“The girl instrumentalist who looks forward to employment in a ranking symphonic organization today, will find that the decisive factors are musicianship and character, and not at all the fact of her being a girl... character is of equal value with musicianship, and auditions are calculated to probe the candidate’s self as well as her playing. The girl who is out for a gay time won’t get very far-- neither will the one with a pugnacious determination to ‘put men in their place.’ The right type is neither too vivacious nor too austere, but a balanced, responsible, right- thinking, right-acting human being with her eyes and her mind on the job... Ideally, the girl who wants orchestral work should be told to play whichever instrument she likes best. In some cases, however, the ideal must be tempered with the practical. This means that instruments requiring physical force are a dubious choice, partly because women lack the strength for them, partly because the spectacle of a girl engaging in such physical exertions is not attractive. There are women who play the heavier brasses, the contra-bass, the big drum, but their employment chances are slimmer. The orchestral manager, thinking in terms of full audience enjoyment, is reluctant to hire a player whose appearance gives off a feeling of forcing or of incongruity.”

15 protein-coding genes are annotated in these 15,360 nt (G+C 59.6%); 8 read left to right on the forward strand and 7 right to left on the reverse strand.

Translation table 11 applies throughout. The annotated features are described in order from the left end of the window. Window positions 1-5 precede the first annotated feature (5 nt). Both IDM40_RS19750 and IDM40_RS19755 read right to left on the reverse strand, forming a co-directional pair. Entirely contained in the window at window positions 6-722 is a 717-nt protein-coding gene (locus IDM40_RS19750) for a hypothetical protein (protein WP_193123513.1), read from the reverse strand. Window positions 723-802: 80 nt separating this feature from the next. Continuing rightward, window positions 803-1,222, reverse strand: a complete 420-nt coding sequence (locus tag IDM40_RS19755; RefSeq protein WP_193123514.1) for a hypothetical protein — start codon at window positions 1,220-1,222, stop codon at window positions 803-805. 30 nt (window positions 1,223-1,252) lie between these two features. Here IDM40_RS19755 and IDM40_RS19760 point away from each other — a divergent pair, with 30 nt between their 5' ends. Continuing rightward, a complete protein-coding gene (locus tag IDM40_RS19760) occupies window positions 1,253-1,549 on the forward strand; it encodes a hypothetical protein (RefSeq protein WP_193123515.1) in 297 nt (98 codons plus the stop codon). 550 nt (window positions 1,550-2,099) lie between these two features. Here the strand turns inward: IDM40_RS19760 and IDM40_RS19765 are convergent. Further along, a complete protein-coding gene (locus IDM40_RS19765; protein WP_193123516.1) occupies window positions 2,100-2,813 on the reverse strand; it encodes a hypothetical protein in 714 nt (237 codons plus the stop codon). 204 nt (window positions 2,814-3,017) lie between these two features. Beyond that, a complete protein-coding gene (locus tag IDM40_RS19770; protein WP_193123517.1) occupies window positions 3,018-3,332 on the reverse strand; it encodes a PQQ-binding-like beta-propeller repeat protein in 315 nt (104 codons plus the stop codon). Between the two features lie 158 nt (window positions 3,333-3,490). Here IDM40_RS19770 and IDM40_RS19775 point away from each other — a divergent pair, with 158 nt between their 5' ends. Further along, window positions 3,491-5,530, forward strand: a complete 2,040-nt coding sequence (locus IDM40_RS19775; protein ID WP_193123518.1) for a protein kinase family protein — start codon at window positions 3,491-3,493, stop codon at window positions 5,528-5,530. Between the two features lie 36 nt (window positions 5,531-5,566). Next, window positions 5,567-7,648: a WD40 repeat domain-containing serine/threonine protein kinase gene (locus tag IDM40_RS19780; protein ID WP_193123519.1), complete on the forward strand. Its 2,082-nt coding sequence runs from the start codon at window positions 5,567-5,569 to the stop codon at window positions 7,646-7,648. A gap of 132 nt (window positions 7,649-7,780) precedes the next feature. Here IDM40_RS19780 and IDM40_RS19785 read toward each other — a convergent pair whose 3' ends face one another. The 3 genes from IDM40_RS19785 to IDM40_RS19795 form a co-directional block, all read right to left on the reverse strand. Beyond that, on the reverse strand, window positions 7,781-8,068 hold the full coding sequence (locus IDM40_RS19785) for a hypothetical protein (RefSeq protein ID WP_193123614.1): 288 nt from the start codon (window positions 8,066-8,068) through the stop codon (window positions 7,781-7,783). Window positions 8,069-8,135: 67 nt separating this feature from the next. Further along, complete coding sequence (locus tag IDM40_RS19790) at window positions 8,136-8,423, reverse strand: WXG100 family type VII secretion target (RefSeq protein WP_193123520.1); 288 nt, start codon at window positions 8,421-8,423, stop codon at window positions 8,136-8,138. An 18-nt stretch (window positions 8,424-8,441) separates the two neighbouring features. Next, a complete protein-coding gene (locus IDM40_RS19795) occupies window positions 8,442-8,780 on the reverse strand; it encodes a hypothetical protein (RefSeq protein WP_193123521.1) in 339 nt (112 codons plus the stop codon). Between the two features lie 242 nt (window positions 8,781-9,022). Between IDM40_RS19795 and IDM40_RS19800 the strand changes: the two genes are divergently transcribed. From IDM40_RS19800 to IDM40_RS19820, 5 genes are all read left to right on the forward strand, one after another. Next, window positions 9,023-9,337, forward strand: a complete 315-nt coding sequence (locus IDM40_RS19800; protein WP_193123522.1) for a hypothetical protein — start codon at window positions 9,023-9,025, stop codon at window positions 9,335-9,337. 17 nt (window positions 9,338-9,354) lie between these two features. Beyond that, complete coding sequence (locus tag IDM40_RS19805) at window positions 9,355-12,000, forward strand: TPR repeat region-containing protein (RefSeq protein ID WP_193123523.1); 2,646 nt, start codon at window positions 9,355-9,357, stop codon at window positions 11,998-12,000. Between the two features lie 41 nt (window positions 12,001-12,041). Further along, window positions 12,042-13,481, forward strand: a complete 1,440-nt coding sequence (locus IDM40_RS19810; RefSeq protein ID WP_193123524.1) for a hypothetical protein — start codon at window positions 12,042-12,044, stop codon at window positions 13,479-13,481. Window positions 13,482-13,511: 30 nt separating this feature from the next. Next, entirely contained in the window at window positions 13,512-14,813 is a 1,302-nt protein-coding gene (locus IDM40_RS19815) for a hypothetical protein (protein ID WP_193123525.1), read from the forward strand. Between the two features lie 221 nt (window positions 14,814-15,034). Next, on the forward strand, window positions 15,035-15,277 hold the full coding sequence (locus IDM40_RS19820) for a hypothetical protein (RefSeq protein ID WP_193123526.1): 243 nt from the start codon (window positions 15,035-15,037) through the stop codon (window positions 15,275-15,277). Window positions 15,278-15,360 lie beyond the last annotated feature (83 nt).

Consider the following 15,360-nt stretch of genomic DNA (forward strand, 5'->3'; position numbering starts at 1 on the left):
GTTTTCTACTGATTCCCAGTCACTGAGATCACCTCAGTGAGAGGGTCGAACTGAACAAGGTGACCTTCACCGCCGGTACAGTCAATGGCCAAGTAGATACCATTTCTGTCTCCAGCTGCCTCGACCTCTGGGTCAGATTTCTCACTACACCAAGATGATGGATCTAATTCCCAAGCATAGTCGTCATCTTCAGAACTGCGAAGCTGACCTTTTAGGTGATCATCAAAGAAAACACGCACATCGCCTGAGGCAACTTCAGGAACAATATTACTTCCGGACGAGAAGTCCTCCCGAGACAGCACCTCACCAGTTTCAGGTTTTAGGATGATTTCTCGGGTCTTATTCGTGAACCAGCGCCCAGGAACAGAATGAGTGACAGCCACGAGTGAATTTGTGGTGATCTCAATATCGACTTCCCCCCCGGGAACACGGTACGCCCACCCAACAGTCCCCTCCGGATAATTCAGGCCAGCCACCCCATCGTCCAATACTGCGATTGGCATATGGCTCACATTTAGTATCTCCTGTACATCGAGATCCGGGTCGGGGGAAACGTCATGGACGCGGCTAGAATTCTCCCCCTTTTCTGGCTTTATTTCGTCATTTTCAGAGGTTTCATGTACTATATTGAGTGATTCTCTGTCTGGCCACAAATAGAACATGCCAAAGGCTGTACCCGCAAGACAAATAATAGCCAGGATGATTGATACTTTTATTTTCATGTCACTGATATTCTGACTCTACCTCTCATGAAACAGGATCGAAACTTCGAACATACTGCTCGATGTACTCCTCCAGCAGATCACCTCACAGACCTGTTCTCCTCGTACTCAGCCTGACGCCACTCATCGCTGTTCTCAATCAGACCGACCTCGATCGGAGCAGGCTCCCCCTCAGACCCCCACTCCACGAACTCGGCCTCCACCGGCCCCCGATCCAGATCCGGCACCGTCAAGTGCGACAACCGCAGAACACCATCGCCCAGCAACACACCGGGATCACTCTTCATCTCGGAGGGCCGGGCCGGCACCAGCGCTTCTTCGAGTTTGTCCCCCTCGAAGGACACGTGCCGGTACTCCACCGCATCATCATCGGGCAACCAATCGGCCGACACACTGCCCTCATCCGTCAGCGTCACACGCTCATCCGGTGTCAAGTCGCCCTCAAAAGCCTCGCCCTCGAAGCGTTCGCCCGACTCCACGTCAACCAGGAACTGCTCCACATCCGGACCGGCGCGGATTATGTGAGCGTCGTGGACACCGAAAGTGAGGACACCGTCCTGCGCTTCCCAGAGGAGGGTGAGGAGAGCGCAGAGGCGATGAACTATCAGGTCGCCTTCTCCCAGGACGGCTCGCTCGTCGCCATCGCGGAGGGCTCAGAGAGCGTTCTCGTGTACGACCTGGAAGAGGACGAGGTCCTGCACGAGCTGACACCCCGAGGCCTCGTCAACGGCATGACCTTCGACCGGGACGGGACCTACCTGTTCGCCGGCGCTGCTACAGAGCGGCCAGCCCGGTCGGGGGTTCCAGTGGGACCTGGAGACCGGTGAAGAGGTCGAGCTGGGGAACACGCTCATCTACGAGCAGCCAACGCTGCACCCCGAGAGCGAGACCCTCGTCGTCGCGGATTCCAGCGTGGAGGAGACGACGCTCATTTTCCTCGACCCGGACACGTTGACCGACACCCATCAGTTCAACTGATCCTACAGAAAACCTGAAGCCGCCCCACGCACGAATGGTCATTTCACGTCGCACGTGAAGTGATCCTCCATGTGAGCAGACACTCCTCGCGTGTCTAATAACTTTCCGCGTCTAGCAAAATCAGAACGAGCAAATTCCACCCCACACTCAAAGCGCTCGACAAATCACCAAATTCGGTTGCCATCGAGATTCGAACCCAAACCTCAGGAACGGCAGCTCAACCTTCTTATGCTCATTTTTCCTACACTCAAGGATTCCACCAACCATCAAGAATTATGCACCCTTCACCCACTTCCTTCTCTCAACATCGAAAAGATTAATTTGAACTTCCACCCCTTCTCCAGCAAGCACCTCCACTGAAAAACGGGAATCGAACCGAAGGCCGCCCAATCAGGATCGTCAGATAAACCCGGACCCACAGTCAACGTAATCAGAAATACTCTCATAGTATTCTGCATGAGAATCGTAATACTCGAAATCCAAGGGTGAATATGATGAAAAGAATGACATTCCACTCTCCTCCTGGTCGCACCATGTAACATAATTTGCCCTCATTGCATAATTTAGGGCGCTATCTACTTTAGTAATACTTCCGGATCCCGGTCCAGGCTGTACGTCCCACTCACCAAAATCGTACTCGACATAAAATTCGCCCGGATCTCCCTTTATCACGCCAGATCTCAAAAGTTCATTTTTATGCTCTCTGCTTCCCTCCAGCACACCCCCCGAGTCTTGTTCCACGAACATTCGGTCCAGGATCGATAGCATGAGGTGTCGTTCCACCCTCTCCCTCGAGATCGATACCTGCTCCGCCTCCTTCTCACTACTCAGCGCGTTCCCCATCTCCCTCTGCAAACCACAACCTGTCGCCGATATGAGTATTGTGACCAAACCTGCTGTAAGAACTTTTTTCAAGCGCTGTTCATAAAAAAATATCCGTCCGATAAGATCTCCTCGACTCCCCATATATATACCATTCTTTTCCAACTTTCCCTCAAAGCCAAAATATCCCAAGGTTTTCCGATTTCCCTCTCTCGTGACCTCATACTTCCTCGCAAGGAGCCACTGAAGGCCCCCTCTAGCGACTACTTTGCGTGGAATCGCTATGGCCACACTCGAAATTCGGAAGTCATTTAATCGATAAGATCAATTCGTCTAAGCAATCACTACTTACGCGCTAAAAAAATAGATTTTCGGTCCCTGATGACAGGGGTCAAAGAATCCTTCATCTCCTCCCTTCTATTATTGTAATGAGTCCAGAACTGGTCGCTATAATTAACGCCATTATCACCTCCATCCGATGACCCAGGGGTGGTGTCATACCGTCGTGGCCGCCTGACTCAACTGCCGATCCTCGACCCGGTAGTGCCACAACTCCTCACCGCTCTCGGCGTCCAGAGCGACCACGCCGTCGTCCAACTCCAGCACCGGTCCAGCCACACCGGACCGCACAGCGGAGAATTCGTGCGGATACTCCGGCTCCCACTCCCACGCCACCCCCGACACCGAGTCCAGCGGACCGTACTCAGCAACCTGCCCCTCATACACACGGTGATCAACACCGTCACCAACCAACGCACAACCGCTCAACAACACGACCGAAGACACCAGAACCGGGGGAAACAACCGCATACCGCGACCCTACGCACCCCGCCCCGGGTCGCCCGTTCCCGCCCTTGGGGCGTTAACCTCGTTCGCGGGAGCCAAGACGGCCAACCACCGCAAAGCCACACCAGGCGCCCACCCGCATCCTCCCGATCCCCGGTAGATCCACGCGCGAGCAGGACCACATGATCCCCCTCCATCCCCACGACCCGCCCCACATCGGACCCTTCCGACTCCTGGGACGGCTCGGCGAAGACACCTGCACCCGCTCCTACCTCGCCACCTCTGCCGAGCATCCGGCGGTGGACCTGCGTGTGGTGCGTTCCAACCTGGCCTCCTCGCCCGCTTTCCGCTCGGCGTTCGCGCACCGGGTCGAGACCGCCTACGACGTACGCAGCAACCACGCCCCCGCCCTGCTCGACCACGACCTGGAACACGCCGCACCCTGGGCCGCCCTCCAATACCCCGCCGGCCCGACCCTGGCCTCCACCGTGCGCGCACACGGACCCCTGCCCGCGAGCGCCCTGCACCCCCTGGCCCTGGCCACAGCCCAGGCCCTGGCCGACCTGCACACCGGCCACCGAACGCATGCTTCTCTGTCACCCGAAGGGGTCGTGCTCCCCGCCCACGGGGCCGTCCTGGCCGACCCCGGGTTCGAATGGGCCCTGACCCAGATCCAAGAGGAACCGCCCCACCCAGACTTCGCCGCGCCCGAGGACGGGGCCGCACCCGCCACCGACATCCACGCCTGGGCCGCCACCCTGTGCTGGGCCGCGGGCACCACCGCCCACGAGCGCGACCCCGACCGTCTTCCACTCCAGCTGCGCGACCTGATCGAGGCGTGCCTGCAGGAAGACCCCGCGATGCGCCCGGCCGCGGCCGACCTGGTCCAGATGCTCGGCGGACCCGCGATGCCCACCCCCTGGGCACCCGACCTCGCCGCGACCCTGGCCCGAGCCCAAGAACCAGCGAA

So where are we today? Certainly, looking at the experiences of women like Abby Conant (http://www.osborne-conant.org/ladies.htm), and reading comments made by members of the Vienna Philharmonic in 1996 that Herr Rudorff would have endorsed in 1881, it seems like nothing has changed. In reality, though, women are actively accepted in most major orchestras and certainly as soloists. And that brings me back to the start of this talk, flipping through cd’s in the record store. So let's compare some images of contemporary men and women soloists.
Two recent recordings of Vivaldi's "Four Seasons":
All the artists shown have reached a high level of achievement in their careers. Why aren't the women shown in equally powerful or engaged positions?
Women have come a long way towards full acceptance as performers. But in being presented the way they are above, I ask you to consider: Is this true progress? Or is it the fulfillment of Rousseau's dream?